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How Much Should I Spend on a House?

Nancy Mann Jackson

Your house is likely to be the biggest purchase you will make in your life, and you may spend years paying for it. Getting a mortgage to purchase a home can be a wise financial decision since you’re building equity and getting nice tax deductions. But buying a home that’s too expensive can leave you strapped and unable to prepare for other financial goals, like saving for retirement, kids’ college educations, or vacations.

Determining how much you can spend is the first step to responsible home buying. Consider these three questions to help you arrive at your magic number.

1. How much have you saved for a down payment?
Most mortgage lenders require you to pay a percentage of the purchase price as a down payment; that percentage can range from 5 to 20 percent. In many cases, if you put down less than 20 percent, you’ll likely be required to pay for private mortgage insurance, which usually costs .15 to .25 percent of the loan amount.

If you plan to sell one home and buy another, you may be able to apply any equity in your current home toward a down payment on the new home. If you’re a first-time homebuyer, taking time to aggressively save a down payment will pay off — a larger down payment will let you buy more house or make smaller monthly payments.

2. What monthly payment can you afford?
Most lenders recommend that borrowers spend no more than 28 percent of their monthly income on a mortgage payment. For instance, if you make $8,000 a month and owe $500 in monthly debt payments, you could get a 30-year mortgage of up to $380,000 with 5 percent interest. Your monthly payments, representing 28 percent of your income, would be $2,040. For help determining the right number for you, use an online mortgage affordability calculator like this one from Marketwatch.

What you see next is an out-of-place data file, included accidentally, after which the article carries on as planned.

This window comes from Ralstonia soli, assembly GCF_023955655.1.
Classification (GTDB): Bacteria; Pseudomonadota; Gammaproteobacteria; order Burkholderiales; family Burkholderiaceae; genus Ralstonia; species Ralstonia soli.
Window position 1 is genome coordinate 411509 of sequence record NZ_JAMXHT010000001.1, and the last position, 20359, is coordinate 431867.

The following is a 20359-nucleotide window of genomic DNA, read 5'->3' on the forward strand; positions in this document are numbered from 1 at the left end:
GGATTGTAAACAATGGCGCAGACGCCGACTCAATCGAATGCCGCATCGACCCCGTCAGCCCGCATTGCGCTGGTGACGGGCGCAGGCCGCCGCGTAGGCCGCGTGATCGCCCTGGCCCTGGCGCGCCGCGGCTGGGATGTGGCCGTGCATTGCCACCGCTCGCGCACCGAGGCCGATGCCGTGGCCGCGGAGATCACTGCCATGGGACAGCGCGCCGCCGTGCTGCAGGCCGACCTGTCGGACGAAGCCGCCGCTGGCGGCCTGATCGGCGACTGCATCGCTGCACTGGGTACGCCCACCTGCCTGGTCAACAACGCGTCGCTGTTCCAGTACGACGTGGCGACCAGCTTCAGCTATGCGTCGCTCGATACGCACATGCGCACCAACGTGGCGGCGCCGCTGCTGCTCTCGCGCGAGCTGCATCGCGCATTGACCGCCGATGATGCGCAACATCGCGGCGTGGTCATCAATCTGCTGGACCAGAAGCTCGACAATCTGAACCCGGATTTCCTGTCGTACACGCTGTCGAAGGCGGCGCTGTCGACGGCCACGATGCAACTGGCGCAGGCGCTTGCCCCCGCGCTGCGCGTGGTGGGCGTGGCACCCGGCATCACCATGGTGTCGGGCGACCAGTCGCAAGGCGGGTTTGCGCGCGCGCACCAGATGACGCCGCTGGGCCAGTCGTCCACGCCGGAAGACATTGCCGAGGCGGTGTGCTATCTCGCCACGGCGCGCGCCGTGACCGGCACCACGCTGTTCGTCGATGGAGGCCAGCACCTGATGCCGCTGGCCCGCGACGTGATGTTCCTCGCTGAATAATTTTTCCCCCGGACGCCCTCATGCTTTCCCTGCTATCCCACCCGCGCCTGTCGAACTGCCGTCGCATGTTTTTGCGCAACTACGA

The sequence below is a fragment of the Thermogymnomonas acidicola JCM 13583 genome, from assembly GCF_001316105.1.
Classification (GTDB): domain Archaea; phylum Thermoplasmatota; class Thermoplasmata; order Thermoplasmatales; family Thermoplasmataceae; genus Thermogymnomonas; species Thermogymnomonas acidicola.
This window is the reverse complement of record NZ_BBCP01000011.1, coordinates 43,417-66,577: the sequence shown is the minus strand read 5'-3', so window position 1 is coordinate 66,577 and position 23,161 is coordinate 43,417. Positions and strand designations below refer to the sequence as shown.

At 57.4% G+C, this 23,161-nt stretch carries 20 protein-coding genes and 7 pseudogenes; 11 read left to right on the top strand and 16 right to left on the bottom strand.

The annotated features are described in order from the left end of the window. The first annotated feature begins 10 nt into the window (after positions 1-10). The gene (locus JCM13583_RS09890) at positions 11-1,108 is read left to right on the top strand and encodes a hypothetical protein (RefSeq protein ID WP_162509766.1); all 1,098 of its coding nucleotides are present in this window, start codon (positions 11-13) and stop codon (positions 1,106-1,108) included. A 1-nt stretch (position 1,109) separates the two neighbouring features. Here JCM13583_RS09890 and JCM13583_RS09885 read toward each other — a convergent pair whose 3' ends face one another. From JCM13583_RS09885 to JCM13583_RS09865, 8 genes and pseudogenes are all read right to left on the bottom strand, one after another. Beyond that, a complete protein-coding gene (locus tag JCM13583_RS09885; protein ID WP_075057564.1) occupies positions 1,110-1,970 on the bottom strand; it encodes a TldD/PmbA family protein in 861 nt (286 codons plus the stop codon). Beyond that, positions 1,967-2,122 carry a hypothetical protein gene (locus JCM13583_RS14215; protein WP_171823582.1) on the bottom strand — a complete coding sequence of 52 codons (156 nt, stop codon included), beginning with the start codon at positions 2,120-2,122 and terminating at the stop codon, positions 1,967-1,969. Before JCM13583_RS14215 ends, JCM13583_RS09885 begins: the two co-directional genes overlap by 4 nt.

Keep in mind that just because a lender is willing to loan you a certain amount doesn’t mean that you should borrow to the limit. You may not want to spend almost one-third of your monthly income on your mortgage. Write out a budget and keep in mind that you’ll need funds for home repairs, maintenance, and updates, as well as whatever else you want to spend your money on — vacations, savings, gifts, food, gas, etc.

3. What’s your credit history?
Your credit score will determine whether you qualify for a mortgage and what terms you’ll get if you do. Different lenders have different credit score requirements, but most expect borrowers to have credit scores in the 500s. For instance, FHA requires applicants to have a credit score of 580 or better to obtain maximum financing on typical new-home purchases, and offers some products with lesser financing for those with credit scores between 500 and 579.

If your credit score is too low to qualify for the mortgage rates you want, be patient. Consistently working to improve your score by checking for and resolving errors and methodically paying off debt can improve your score over time.

Once you’ve determined how much you can spend on a new home while still meeting other financial goals and obligations and avoiding the stress of excessive debt, you’re ready to start shopping.

Just remember to stay within your budget: Avoid the temptation to look at houses that cost more than you’ve committed to spend and you’ll be more satisfied with your home — and your whole financial life — in the long run.

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